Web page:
The Australian population consist of an urbane young population, though demographics show that the population is ageing (Cravens ;Piercy, 2006).  The young people ( 16-45 years) form the greater part of the workforce and is empowered financially.  The young generation has a negative attitude towards insurance and are more likely to ignore insurance if presented with the avenue.  The population has in the last four decades experienced considerable increase in the life expectancy this has been the contributing factor to the ageing population.  This increase has had a great bearing on the pension plans as retirement benefits providers have had to cut down on the money they dispense in pension to meet the large clientèle.  As a result, the population is turning towards life insurance as a suitable complement.  The society is quite sophisticated and educated furthermore, the use of ICT (especially the Internet) is on the climb and the current usage is quite high as Australia is ranked fourth in Asia’s ICT usage charts.
Technological Factors

Technological improvements has been the catch phrase in the Australian business dynamics.  Technology, especially ICT is used in marketing promotion and the actual sale of services and products.  The mass media is well developed and free of unnecessary political pressure.  E-Commerce in the insurance sector is a new phenomenon and is yet to be adopted by many insurance providers.  In the recent past, mechanisms have been developed to ease the prediction of premium which is full of statistical jargon.  The use of technology has also exposed businesses to the effect of technological defects.
Michael Porters Five Forces Analysis
Customers’ Power

The industry is characterised by intense competition among industry players especially in the non-life segment leading to low premium rates.  Furthermore, the companies in the insurance sector are in their expansion phase and are generally characterised by intense promotion to achieve a stable market base.  These two factors have led to large purchasing power on the Australian population which is empowered economically.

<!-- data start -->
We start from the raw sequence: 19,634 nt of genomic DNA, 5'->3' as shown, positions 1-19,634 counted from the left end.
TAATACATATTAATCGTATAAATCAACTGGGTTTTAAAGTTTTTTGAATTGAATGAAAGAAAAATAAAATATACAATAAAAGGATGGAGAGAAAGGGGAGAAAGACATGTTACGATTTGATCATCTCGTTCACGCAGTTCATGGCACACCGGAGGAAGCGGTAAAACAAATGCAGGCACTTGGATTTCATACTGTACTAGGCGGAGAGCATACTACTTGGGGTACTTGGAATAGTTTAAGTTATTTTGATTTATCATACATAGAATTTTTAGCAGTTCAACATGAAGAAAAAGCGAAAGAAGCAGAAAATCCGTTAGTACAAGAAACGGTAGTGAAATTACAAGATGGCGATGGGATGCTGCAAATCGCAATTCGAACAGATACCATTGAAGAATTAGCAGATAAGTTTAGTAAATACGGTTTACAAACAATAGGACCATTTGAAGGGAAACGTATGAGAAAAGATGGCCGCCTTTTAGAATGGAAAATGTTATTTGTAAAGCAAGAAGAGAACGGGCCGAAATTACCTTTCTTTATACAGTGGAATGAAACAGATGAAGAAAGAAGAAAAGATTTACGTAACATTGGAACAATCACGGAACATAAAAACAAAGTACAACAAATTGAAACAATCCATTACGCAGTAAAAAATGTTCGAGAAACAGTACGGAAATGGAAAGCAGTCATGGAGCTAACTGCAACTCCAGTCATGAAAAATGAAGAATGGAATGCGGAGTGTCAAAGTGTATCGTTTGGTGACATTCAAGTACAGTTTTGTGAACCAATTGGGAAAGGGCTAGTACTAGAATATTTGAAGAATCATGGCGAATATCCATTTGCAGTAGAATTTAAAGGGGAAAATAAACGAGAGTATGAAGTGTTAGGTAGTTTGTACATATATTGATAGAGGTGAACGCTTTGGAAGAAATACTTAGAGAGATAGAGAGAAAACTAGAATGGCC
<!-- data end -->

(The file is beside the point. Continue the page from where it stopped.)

Suppliers Power

There is a large concentration of players in the reinsurance sector (Woodbridge, 1993).  There is increase in the role played by actuaries as the firms aim at professionalism.
Rivalry among Competitors

The industry can be described as having a fragmented market for the general insurance policies and a highly concentrated market life insurance.
Threat of New Entrants

The new policies that have been implemented are generally harsh towards new players.  The requirements for starting an insurance firm are generally high and thus the entry of new competitors is restricted.  On the other hand, the government has failed in the regulation of offshore insurers who pose great competition to the mainstream insurance firms.

Threat of Substitutes

Superannuation may offer a small degree of threat as substitute.  The government has made it mandatory for employers to address their employee future needs by contributing to pension schemes.

SWOT Analysis

a)      Strength

 The political environment is quite suitable for the existence of ING as their policies are aimed at increasing the buyers power.  The policy of superannuation has created large market for the life insurance policies.  The government support for ICT education and initiatives is likely to broaden the market scope for most local and multinational providers (Quiggin, 1995).  The state of the ICT sector and other technologies is likely to create a good market place for ING now and in future as ICT is expected to grow.  The use of  ICT in promotion and sale of ING policies is one sure way through which the organisation can expand its horizons.

The society which is generally ageing is a good market as the number of policy seekers are many (Vogel, 1987).  Furthermore, the existence of an economically empowered young population is a sure sign of viability in the insurance market.  The changes in economy which favour the growth of insurance firms with good financial backgrounds will surely favour ING as their financial background is good.